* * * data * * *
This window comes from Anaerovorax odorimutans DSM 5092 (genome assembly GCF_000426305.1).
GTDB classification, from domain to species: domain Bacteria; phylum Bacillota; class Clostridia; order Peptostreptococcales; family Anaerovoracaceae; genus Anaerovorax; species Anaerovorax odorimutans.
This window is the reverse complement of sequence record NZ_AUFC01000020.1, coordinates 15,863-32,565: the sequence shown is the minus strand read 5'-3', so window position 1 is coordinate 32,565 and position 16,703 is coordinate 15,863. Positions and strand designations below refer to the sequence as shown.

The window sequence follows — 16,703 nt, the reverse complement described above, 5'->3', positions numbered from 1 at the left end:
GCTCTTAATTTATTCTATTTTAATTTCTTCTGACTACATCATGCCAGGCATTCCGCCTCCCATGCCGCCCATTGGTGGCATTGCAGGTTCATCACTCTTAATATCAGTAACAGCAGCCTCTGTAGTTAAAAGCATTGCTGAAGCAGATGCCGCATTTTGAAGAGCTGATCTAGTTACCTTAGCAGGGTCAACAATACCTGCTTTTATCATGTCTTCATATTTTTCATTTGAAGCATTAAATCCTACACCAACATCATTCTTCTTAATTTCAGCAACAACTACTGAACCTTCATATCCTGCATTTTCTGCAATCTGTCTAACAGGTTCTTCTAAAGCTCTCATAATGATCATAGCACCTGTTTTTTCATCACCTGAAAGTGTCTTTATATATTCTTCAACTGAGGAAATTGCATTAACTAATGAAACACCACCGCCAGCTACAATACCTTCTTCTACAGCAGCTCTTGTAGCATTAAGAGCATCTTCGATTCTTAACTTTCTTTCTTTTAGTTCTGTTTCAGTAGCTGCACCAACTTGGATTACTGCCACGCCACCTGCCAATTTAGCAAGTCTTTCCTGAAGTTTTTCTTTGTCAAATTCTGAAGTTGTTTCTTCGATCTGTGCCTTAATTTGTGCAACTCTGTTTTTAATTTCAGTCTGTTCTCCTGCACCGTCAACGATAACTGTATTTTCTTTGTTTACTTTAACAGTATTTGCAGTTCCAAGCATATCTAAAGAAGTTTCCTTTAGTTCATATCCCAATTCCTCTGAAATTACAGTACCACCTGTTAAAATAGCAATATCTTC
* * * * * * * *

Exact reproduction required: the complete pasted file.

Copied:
This window comes from Anaerovorax odorimutans DSM 5092 (genome assembly GCF_000426305.1).
GTDB classification, from domain to species: domain Bacteria; phylum Bacillota; class Clostridia; order Peptostreptococcales; family Anaerovoracaceae; genus Anaerovorax; species Anaerovorax odorimutans.
This window is the reverse complement of sequence record NZ_AUFC01000020.1, coordinates 15,863-32,565: the sequence shown is the minus strand read 5'-3', so window position 1 is coordinate 32,565 and position 16,703 is coordinate 15,863. Positions and strand designations below refer to the sequence as shown.

The window sequence follows — 16,703 nt, the reverse complement described above, 5'->3', positions numbered from 1 at the left end:
GCTCTTAATTTATTCTATTTTAATTTCTTCTGACTACATCATGCCAGGCATTCCGCCTCCCATGCCGCCCATTGGTGGCATTGCAGGTTCATCACTCTTAATATCAGTAACAGCAGCCTCTGTAGTTAAAAGCATTGCTGAAGCAGATGCCGCATTTTGAAGAGCTGATCTAGTTACCTTAGCAGGGTCAACAATACCTGCTTTTATCATGTCTTCATATTTTTCATTTGAAGCATTAAATCCTACACCAACATCATTCTTCTTAATTTCAGCAACAACTACTGAACCTTCATATCCTGCATTTTCTGCAATCTGTCTAACAGGTTCTTCTAAAGCTCTCATAATGATCATAGCACCTGTTTTTTCATCACCTGAAAGTGTCTTTATATATTCTTCAACTGAGGAAATTGCATTAACTAATGAAACACCACCGCCAGCTACAATACCTTCTTCTACAGCAGCTCTTGTAGCATTAAGAGCATCTTCGATTCTTAACTTTCTTTCTTTTAGTTCTGTTTCAGTAGCTGCACCAACTTGGATTACTGCCACGCCACCTGCCAATTTAGCAAGTCTTTCCTGAAGTTTTTCTTTGTCAAATTCTGAAGTTGTTTCTTCGATCTGTGCCTTAATTTGTGCAACTCTGTTTTTAATTTCAGTCTGTTCTCCTGCACCGTCAACGATAACTGTATTTTCTTTGTTTACTTTAACAGTATTTGCAGTTCCAAGCATATCTAAAGAAGTTTCCTTTAGTTCATATCCCAATTCCTCTGAAATTACAGTACCACCTGTTAAAATAGCAATATCTTC